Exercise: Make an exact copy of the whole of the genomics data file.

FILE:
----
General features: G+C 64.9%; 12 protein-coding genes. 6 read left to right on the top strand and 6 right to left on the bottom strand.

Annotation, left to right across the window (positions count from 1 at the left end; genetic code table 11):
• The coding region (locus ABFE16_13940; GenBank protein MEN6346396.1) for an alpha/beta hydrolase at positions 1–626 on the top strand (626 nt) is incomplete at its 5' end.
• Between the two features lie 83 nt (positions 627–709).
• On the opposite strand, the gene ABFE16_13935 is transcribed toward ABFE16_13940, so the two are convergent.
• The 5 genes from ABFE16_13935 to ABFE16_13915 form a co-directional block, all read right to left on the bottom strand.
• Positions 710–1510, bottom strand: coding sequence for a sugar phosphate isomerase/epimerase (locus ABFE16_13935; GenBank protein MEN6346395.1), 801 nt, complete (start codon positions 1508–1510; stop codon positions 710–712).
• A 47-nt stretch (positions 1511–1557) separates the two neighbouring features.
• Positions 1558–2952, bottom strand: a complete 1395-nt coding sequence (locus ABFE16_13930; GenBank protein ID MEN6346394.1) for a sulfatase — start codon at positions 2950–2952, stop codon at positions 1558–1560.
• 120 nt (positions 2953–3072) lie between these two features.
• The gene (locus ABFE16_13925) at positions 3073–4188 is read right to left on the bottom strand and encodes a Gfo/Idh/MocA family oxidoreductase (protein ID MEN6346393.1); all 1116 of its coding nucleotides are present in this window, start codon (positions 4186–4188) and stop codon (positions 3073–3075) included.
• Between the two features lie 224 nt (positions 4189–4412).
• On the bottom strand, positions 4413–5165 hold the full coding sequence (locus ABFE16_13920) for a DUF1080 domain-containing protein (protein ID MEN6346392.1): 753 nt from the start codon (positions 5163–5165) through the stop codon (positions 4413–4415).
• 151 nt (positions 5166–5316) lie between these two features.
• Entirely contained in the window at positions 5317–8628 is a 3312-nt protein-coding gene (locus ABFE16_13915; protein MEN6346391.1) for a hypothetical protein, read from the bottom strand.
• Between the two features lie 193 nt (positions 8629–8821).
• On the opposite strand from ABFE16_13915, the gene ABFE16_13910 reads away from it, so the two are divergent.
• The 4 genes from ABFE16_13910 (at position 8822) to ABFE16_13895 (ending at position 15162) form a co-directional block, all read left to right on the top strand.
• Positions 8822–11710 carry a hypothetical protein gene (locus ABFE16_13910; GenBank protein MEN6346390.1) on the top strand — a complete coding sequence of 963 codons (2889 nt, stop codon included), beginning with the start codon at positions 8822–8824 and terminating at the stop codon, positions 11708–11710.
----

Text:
General features: G+C 64.9%; 12 protein-coding genes. 6 read left to right on the top strand and 6 right to left on the bottom strand.

Annotation, left to right across the window (positions count from 1 at the left end; genetic code table 11):
• The coding region (locus ABFE16_13940; GenBank protein MEN6346396.1) for an alpha/beta hydrolase at positions 1–626 on the top strand (626 nt) is incomplete at its 5' end.
• Between the two features lie 83 nt (positions 627–709).
• On the opposite strand, the gene ABFE16_13935 is transcribed toward ABFE16_13940, so the two are convergent.
• The 5 genes from ABFE16_13935 to ABFE16_13915 form a co-directional block, all read right to left on the bottom strand.
• Positions 710–1510, bottom strand: coding sequence for a sugar phosphate isomerase/epimerase (locus ABFE16_13935; GenBank protein MEN6346395.1), 801 nt, complete (start codon positions 1508–1510; stop codon positions 710–712).
• A 47-nt stretch (positions 1511–1557) separates the two neighbouring features.
• Positions 1558–2952, bottom strand: a complete 1395-nt coding sequence (locus ABFE16_13930; GenBank protein ID MEN6346394.1) for a sulfatase — start codon at positions 2950–2952, stop codon at positions 1558–1560.
• 120 nt (positions 2953–3072) lie between these two features.
• The gene (locus ABFE16_13925) at positions 3073–4188 is read right to left on the bottom strand and encodes a Gfo/Idh/MocA family oxidoreductase (protein ID MEN6346393.1); all 1116 of its coding nucleotides are present in this window, start codon (positions 4186–4188) and stop codon (positions 3073–3075) included.
• Between the two features lie 224 nt (positions 4189–4412).
• On the bottom strand, positions 4413–5165 hold the full coding sequence (locus ABFE16_13920) for a DUF1080 domain-containing protein (protein ID MEN6346392.1): 753 nt from the start codon (positions 5163–5165) through the stop codon (positions 4413–4415).
• 151 nt (positions 5166–5316) lie between these two features.
• Entirely contained in the window at positions 5317–8628 is a 3312-nt protein-coding gene (locus ABFE16_13915; protein MEN6346391.1) for a hypothetical protein, read from the bottom strand.
• Between the two features lie 193 nt (positions 8629–8821).
• On the opposite strand from ABFE16_13915, the gene ABFE16_13910 reads away from it, so the two are divergent.
• The 4 genes from ABFE16_13910 (at position 8822) to ABFE16_13895 (ending at position 15162) form a co-directional block, all read left to right on the top strand.
• Positions 8822–11710 carry a hypothetical protein gene (locus ABFE16_13910; GenBank protein MEN6346390.1) on the top strand — a complete coding sequence of 963 codons (2889 nt, stop codon included), beginning with the start codon at positions 8822–8824 and terminating at the stop codon, positions 11708–11710.